According to my OS map, the only right of way here continues up alongside the hedge to the left. But I saw the other guy climb over a stile ahead of the gate I was aiming for and, as I approached in his trail, I realised this must’ve been the permissive path that several routes I’d read had alluded to.

Something had set the birds off at this point. I don’t know; they were just buzzing around without any apparent purpose.

Stoney Littleton Long Barrow is cared for and managed by English Heritage. As you may have seen in one of my previous walks; they also look after Belas Knap Long Barrow near Cheltenham.

I saw the other guy circumnavigating the barrow in one direction and so I deliberately followed, in the hope of avoiding a social confrontation.

There’s only one accessible entrance in to this long barrow, where as some of the others dotted around the country may contain several.

As I investigated this portal for myself, whipping out my camera for this shot, the other guy emerged with a friendly greeting. He asked simply whether I knew anything about this ancient monument – despite reading bits on Wikipedia only hours earlier, my mind drew a blank. To be honest, I was expecting to find an information board here, just like the one at Belas Knap.

He’d not heard of Stoney Littleton Long Barrow before. Living up in Oxfordshire, he happened to be driving through the area, saw the sign and decided to investigate, as he was coincidentally following a long-distance footpath nearby (I only wish I could remember which one). He’s heard of West Kennet in Wiltshire and I felt good in being able to tell him of the others I was aware of including (including Belas Knap). I hope he’ll be making an effort to visit them. Maybe we’ll cross paths again some day!

Through the sole entrance is a crawl space (if you’re really determined – or vertically challenged), around 12m (36ft) long. That alone is superior to the internal length of West Kennet Long Barrow. At the very back, although I was unprepared to reach it without knee pads, there appeared to be some form of a shrine or memorial in place.

By the time, I was done, a young family came along, including two kids who wanted to stand on top of the tumulus but then immediately wanted to get down again. This was my time to depart and draw a close to the walk.

I made the daft decision to continue north from the barrow, without returning to the path I was following earlier… An unlocked gate doesn’t always indicate an assured route of passage, even when it looks as though someone else may once have walked this way… As I was soon reminded; striding through crops in an easterly direction as I strived for the actual right of way!

Returning to Wellow, I discovered this road; wide enough only for a single car, with Wellow Brook running directly beneath it.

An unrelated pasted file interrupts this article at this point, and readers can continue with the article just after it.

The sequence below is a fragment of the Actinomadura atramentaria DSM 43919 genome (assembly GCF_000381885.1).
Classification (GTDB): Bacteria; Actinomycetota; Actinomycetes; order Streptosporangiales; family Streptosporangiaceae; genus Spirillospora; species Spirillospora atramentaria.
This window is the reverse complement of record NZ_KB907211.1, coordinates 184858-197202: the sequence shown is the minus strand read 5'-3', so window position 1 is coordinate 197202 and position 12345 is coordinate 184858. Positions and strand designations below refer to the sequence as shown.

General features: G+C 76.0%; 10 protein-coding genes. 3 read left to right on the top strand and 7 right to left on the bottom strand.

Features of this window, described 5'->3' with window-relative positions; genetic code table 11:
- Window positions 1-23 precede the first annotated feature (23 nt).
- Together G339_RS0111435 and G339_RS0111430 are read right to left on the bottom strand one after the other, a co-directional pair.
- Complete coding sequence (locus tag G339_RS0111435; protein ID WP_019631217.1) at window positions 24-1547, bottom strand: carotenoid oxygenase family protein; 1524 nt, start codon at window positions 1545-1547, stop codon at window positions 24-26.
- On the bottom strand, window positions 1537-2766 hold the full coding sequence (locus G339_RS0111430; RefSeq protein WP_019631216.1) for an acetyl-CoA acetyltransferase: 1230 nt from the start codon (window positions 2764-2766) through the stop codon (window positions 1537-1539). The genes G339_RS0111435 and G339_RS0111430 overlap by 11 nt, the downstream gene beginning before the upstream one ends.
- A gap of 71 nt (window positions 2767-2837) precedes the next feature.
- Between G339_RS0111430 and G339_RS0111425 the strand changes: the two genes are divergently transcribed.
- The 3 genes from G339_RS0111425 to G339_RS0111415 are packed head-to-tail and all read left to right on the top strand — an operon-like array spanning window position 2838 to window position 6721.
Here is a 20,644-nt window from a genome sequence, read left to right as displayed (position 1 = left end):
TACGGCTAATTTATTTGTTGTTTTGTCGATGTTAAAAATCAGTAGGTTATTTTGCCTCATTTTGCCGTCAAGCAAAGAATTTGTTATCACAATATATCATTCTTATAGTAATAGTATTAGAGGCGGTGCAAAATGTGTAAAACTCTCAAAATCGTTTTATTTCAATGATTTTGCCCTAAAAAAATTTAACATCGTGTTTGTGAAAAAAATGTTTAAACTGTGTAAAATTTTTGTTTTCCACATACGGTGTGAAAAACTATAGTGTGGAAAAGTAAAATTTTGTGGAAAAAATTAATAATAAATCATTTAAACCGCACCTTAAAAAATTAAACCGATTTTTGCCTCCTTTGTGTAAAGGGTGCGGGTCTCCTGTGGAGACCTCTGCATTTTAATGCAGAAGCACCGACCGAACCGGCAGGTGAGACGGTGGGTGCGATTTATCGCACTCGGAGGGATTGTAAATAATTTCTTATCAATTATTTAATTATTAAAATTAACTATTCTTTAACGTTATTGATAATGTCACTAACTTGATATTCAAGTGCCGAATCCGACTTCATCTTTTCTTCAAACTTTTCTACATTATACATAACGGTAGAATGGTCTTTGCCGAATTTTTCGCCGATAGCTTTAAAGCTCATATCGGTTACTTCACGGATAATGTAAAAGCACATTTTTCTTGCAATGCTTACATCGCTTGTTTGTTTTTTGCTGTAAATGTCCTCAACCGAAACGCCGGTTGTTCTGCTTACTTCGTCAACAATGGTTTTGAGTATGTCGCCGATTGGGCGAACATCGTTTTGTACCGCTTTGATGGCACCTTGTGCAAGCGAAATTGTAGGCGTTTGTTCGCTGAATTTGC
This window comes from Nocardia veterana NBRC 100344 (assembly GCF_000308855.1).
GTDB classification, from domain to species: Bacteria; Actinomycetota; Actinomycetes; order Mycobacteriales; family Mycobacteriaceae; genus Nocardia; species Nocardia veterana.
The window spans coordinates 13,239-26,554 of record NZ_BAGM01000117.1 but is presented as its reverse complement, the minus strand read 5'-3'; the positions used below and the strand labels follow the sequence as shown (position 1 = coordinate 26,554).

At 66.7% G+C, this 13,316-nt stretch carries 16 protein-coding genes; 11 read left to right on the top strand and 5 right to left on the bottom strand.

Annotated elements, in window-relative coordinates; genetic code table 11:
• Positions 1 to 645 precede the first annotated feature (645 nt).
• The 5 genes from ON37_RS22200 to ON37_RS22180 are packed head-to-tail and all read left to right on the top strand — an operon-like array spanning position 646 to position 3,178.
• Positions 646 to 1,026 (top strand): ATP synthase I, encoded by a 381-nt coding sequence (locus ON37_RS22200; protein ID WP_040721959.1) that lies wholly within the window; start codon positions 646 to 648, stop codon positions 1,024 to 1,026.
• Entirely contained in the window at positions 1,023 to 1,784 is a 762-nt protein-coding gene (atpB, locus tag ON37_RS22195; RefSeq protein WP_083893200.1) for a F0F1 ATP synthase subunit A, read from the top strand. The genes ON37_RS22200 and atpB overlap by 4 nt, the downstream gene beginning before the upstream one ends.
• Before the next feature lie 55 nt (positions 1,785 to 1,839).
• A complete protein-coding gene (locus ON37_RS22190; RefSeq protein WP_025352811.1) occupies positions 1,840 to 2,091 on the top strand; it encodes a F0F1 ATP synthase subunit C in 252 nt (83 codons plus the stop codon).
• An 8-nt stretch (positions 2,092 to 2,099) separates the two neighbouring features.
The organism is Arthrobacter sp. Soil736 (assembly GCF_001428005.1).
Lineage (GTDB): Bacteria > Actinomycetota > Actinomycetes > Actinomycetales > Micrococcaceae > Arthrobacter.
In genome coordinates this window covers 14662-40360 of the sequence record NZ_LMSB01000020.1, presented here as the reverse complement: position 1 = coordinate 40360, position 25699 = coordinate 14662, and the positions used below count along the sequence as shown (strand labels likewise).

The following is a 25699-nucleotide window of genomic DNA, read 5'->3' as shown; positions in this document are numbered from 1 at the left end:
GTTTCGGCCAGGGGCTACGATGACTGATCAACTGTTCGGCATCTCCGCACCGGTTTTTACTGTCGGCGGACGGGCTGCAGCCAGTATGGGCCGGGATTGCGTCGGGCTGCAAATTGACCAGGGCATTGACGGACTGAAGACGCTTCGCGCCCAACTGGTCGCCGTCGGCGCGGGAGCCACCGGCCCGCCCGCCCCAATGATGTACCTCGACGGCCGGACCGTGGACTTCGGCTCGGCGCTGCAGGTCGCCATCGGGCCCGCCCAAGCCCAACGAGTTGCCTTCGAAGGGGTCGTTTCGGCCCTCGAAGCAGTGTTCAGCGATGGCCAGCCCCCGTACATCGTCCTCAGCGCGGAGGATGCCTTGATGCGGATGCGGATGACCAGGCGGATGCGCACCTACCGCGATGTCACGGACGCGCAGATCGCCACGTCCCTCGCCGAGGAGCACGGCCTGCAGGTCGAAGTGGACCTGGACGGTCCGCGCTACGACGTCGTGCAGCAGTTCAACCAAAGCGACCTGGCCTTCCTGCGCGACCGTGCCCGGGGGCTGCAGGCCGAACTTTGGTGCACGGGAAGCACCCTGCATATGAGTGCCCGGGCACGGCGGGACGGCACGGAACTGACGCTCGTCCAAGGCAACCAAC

A bridge up to the left ensures a safe right of passage for walkers and cyclists.

But I had to wonder; how high does the water really climb in the most severe of weather conditions?

A narrow lane, running uphill between houses, would return me to the High Street and from there, I could arrive back at the car park.

As I climbed, I noticed something moving, on the ground just ahead of me and to my left… This lane was darkened, as the evening sky remained obscured beyond the trees above. Yet I could see well enough, that it was no rodent… It was wriggling, almost in a slither…

My photo lacks the clarity but it was A SNAKE!!! By the time my shutter closed, it had mostly disappeared behind the leaves and twigs. It was black, it probably wasn’t that big but it was the first I’d ever noticed on a walk. I’ve yet to identify it but this was only weeks after a conversation where someone suggested that the population of grass snakes is apparently on the rise.

I learned in this moment, that I do not like snakes!!

That aside, I was able to return to my car ahead of an evening drive with fewer cars on the roads.

There’s a good chance I’ll repeat this walk, in the hope of rewriting the route for a clearer passage that others could follow. It’s been a while since I saw ‘long barrow‘ on the calendar of the local Ramblers group.


Total distance of walk: 9.5 miles (approximately)

I managed to draw this up using Bing Maps. It’s a little fiddly and I’ve done this without any permission but I found this guide to be quite helpful and from that, I was able to produce a screenshot (Shift + PrtSc), which I could paste in to Paint (Windows), crop and then upload as an image file. It should give you a good idea of the route I followed and I aim to continue doing this in future walk write-ups.

To see all photos from this walk, please click here.

Thanks for reading.